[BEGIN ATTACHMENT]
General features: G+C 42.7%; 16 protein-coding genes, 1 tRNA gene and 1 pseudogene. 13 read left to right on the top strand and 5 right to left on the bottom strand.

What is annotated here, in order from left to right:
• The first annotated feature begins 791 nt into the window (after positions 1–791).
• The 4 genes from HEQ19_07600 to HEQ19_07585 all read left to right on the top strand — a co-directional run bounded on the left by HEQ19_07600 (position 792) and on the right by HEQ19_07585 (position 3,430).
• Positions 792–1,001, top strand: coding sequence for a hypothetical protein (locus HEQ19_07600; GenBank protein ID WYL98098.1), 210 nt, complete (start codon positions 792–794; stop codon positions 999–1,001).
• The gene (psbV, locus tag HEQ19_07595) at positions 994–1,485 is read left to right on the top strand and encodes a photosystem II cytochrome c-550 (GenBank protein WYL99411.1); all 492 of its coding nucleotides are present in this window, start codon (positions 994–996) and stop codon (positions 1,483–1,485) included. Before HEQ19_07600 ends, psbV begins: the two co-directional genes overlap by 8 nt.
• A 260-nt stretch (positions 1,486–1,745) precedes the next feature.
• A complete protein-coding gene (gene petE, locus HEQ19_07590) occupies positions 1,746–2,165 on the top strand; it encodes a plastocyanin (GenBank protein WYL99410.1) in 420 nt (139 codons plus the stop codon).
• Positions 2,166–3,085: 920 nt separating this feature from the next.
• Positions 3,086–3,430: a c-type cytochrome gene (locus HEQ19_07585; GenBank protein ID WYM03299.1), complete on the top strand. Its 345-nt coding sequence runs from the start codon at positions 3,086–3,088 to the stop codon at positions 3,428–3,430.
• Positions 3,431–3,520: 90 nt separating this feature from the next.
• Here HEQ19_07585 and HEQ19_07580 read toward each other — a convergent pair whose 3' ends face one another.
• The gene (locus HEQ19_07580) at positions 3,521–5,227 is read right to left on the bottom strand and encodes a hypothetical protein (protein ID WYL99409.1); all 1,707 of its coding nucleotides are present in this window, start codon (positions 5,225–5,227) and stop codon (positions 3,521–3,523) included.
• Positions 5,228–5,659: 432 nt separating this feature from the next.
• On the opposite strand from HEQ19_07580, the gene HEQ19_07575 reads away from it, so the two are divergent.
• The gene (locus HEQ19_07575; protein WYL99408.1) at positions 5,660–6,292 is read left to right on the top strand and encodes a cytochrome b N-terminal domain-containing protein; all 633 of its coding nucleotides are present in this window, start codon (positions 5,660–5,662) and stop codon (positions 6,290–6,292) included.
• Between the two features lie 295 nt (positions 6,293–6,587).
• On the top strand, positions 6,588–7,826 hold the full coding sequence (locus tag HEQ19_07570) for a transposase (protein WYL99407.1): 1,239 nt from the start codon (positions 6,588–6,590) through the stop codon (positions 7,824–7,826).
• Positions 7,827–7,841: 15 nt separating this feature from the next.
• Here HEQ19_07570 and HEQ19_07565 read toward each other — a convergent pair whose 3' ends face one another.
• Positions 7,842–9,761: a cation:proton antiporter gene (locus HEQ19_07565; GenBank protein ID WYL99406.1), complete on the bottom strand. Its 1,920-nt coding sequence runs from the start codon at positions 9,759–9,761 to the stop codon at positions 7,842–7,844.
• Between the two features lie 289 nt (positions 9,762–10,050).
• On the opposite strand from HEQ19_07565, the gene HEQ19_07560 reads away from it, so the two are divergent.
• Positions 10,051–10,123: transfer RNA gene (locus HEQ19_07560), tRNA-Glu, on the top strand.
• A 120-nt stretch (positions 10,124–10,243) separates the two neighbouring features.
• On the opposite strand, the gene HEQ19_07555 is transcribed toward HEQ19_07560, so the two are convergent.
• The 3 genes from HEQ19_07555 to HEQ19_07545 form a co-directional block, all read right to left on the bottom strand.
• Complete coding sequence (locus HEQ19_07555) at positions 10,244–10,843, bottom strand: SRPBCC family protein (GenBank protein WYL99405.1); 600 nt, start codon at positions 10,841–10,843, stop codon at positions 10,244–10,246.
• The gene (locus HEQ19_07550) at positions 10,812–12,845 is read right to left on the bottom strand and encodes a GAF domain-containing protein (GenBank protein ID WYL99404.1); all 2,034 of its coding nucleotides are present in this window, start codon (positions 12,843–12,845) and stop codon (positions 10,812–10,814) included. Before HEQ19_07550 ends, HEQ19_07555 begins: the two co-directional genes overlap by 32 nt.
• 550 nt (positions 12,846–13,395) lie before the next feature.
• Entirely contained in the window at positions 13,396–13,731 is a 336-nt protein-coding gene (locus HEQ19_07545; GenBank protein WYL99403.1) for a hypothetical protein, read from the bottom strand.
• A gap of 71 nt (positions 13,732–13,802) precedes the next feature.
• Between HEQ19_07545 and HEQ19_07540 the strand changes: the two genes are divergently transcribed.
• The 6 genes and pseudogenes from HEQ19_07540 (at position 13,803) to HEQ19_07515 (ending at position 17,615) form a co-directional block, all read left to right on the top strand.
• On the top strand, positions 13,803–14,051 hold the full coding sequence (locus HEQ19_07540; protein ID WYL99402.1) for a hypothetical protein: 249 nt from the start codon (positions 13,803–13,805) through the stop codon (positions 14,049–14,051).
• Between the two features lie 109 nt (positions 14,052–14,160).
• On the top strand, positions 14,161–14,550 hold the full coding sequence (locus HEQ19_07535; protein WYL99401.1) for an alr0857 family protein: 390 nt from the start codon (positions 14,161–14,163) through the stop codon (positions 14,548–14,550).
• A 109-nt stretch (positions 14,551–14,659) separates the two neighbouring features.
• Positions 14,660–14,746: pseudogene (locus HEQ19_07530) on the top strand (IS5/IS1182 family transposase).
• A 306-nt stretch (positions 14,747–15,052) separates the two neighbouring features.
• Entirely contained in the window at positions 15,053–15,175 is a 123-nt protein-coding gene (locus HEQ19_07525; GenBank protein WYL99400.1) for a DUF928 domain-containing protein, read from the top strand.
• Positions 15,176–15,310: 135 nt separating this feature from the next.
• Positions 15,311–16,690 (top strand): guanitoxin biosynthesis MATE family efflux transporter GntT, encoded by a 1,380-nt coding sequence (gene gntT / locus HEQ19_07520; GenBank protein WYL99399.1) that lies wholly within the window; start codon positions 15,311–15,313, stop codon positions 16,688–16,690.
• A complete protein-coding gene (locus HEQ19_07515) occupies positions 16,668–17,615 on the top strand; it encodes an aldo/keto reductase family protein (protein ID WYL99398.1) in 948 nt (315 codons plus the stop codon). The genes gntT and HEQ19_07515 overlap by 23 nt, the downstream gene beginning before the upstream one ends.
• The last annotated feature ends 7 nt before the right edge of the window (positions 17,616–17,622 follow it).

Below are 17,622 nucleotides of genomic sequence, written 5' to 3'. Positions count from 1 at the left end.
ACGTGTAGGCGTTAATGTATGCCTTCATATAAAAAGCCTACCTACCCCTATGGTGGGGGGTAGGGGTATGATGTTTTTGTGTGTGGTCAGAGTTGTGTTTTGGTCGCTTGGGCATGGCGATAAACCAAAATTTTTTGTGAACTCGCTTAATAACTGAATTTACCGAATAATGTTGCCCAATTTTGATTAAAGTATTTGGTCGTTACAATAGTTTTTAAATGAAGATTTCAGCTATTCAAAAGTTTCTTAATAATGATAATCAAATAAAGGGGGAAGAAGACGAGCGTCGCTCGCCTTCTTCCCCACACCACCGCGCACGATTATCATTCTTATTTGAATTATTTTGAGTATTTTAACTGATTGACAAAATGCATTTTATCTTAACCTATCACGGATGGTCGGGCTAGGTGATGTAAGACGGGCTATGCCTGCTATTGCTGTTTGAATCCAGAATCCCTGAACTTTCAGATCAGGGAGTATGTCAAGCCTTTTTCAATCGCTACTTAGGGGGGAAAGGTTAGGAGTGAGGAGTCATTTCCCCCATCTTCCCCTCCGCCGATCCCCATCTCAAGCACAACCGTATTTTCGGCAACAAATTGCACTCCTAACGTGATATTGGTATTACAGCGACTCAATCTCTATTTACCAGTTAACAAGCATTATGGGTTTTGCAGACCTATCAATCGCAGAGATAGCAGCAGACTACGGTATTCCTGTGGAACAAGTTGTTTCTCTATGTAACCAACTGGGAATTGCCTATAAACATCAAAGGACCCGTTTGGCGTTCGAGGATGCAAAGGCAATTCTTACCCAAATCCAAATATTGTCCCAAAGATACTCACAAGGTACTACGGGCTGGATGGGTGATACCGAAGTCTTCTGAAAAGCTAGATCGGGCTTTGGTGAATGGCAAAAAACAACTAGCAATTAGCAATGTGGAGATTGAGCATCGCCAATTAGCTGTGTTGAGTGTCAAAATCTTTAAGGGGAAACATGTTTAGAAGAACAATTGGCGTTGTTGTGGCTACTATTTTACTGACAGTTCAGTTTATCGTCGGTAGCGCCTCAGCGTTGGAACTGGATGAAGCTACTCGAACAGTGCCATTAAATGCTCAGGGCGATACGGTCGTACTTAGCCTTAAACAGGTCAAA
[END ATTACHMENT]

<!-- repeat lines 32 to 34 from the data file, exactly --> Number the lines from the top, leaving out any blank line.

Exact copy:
• A gap of 71 nt (positions 13,732–13,802) precedes the next feature.
• Between HEQ19_07545 and HEQ19_07540 the strand changes: the two genes are divergently transcribed.
• The 6 genes and pseudogenes from HEQ19_07540 (at position 13,803) to HEQ19_07515 (ending at position 17,615) form a co-directional block, all read left to right on the top strand.